A total of 762 teenagers in the Gomoa West District of the Central Region got pregnant last year.
Dr Yaw Ofori Yeboah District Director of Health Services, who made this known at the district Annual Performance Review meeting on Wednesday at Apam said, out of the number, 17 were aged between 10-14 years.
The conference, which was to take stock of the achievements and challenges of the Health Directorate, was attended by the various sub-district health managers and administrators of health facilities in the district as well as head of departments.
Dr Yeboah, who described the high rate of teenage pregnancy cases as alarming, also expressed concern that many pregnant women in the area still delivered at home, stressing that was particularly prevalent in Mumford and its environs and called for concerted effort to help curb the situation.
The District Director said 65,367 Out–Patient Department (OPD) attendants were recorded last year with 50 per cent of the cases such as malaria, respiratory infection, skin diseases, pregnancy related complications, anaemia and hypertension being the most reported diseases.
He was, however, glad to announce that though the district used to be a prime area for cholera, not a single case had been recorded in the last five years and that none of their clients on Tuberculosis treatment defaulted during the year under review.
On that achievement, Dr Yeboah said the Directorate was able to extend services to communities through the establishment of four new functional CHPS (Community-based Health Planning Services) zones at Gomoa Kumasi, Obiri, Kyirnkwanta, as well as three family planning service delivery sites at Enyeme, Oguan and Nsuekyir.
He pointed out that within the last two years alone the health directorate with the support of the District Assembly had facilitated the establishment of 10 CHPS zones as well as two health centres at Mumford and Dago, adding that the facilities were offering basic but vital services to about 65,000 people in the district.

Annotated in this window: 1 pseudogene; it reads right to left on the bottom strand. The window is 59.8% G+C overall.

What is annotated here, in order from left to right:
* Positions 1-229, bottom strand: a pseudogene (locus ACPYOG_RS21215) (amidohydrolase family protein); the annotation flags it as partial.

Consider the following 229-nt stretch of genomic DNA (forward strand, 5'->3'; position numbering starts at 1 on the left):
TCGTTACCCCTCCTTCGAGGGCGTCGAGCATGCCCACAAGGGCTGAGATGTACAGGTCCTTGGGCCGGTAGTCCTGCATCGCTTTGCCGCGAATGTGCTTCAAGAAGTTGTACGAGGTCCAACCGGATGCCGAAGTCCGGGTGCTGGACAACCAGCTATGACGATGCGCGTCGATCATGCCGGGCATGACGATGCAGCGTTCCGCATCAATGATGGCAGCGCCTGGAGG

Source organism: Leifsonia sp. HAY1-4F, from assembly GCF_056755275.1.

Dr Yeboah said the district would this year benefit from the Mobile Technology for community Health (MOTECH), which is aimed at promoting the health of women and children as well as a Climate Change Project, which would enhance the health systems capacity to respond to health related challenges resulting from climate change.
He commended all the health workers in the district for their professionalism, sacrifice and dedication to duty, which had helped to improve the quality of health care delivery services in the district.
In a speech read for him, Mr Theophilus Aidoo–Mensah, the District Chief Executive, said the government was committed at providing quality health care at the grassroots and stressed that the District Assembly would endeavour to help renovate staff bungalows and continue to provide CHPS centres in many communities.
He said the Assembly was also committed to the minimization of maternal mortality as specified in the Millennium Development Goals and that in the past year it had been able to construct CHPS compounds at Abonko, Brofo, Kyeren Nkwanta and Mumford.
Mr Aidoo-Mensah said in addition, a nurses’ quarters was constructed at Dago and electricity extended to Dago health centre and nurses quarters as well as the provision of furniture and chemical equipment to Dago health centre.
He commended the health directorate for its effort, which had resulted in its selection for the MOTECH project and pledged that the assembly would give the project the needed assistance to ensure its success.
Nana Edu Effram X, chief of Apam Traditional Area, who presided, expressed worry about the alarming rate of teenage pregnancy cases in the area and appealed to the Judicial Service to assist in addressing the situation by heavily punishing men, who were responsible for such pregnancies.
He said irresponsible parenting coupled with the delay in the prosecuting of defilement and rape cases at the law courts were contributory factors and urged judges to always fast track defilement and rape cases.